Disaster for Kim Jong-un as six border guards tasked to block defections defect themselves


The soldiers fled across the border into China with their weapons where they are currently at large. Whilst individual North Korean soldiers periodically make it across the border it’s rare for such a big group to do so.

Analysts have linked this to North Korea’s deteriorating economic situation, with “stockpiled food running out”, and the end of smuggling across the border.

Chinese authorities are believed to be searching for the six fugitives.

Speaking to Radio Free Asia (RFA) a military insider said the escape had shocked North Korean authorities.

They commented: “The six were on night-time stakeout at the border on the night of the 2nd and did not show up after their scheduled return time in the early morning.

“A search team combed the entire border area looking for them.

“It was determined that the six had crossed the river with their weapons and escaped to China. It’s caused quite the stir.”

North Korea is ruled by Kim Jong-un as a brutal communist dictatorship.

If caught defectors face severe punishment which could include execution or being sent to a forced labour camp.

READ MORE: North Korea defector gears up for UK council election battle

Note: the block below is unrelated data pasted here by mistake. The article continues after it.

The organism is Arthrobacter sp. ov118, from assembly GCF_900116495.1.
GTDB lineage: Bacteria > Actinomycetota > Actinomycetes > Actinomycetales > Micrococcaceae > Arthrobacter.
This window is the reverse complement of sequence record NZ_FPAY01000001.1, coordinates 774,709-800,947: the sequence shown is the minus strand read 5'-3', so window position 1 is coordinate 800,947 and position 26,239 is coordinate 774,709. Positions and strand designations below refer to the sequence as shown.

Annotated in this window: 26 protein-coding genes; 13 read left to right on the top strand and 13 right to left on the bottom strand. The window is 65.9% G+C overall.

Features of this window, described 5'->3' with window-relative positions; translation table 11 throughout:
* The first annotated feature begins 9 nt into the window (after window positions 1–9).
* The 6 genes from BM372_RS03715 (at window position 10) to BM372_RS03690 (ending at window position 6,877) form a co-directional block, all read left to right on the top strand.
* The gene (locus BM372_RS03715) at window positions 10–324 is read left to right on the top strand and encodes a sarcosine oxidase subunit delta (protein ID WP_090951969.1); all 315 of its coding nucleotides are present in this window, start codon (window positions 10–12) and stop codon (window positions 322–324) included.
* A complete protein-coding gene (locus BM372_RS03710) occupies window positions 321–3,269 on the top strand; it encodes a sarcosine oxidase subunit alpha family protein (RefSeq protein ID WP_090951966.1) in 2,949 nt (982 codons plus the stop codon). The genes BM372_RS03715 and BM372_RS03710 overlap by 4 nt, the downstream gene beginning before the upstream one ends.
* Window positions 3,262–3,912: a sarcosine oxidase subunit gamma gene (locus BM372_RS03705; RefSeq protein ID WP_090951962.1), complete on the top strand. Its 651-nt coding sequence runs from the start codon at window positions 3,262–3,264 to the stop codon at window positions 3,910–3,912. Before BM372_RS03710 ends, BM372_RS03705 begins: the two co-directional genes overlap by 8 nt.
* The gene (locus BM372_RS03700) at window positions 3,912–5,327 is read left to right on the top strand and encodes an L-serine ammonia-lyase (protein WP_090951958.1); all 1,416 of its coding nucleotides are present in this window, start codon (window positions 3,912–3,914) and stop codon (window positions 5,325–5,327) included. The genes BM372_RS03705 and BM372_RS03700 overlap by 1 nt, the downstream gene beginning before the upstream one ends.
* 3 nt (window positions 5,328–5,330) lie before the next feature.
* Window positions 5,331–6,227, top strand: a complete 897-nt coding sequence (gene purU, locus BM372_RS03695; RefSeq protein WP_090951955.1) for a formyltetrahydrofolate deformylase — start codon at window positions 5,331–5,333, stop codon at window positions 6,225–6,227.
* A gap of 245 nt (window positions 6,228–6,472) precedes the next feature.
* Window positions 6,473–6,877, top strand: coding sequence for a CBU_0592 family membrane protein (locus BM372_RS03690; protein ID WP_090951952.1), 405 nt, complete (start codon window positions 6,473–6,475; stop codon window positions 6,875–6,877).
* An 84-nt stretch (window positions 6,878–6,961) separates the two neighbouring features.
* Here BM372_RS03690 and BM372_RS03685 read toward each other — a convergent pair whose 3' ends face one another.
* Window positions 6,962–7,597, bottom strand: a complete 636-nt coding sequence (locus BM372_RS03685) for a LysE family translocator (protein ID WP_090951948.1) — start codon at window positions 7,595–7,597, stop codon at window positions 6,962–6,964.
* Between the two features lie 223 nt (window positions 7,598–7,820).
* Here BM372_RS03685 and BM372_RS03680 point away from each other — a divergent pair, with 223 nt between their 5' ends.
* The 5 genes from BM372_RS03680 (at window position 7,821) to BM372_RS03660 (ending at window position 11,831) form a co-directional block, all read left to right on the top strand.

They added: “Their entire company will be disbanded and their commanders and anyone else will have to take responsibility, so it will be a bit of a bloodbath around here for a while.”

Thousands of North Koreans have fled the country with most escaping via China whilst some make it directly across the South Korean border.

Last month one defector made it to South Korea using flippers and a diving suit.

The RFA’s source emphasised the coronavirus pandemic, and corresponding tightening of border security, has worsened the situation for border guards.

They said: “Usually, border guards are in collusion with professional smugglers and merchants and they live better than soldiers in other regions.

“But the coronavirus outbreak has been raging for more than a year, so smuggling has completely stopped and they are suffering from hunger these days.”

One of those who escaped North Korea was Yeonmi Park, now 27, who made it to China in 2007 aged just 13.

Speaking to Express.co.uk revealed the rest of her family “were tortured because of our escape”.

Ms Park was forced to flee again across the Gobi Desert into Mongolia to escape people traffickers.

Kim Jong-un launched a major crackdown on possible dissent when he took power in 2012 with his uncle having been executed and step-brother assassinated.



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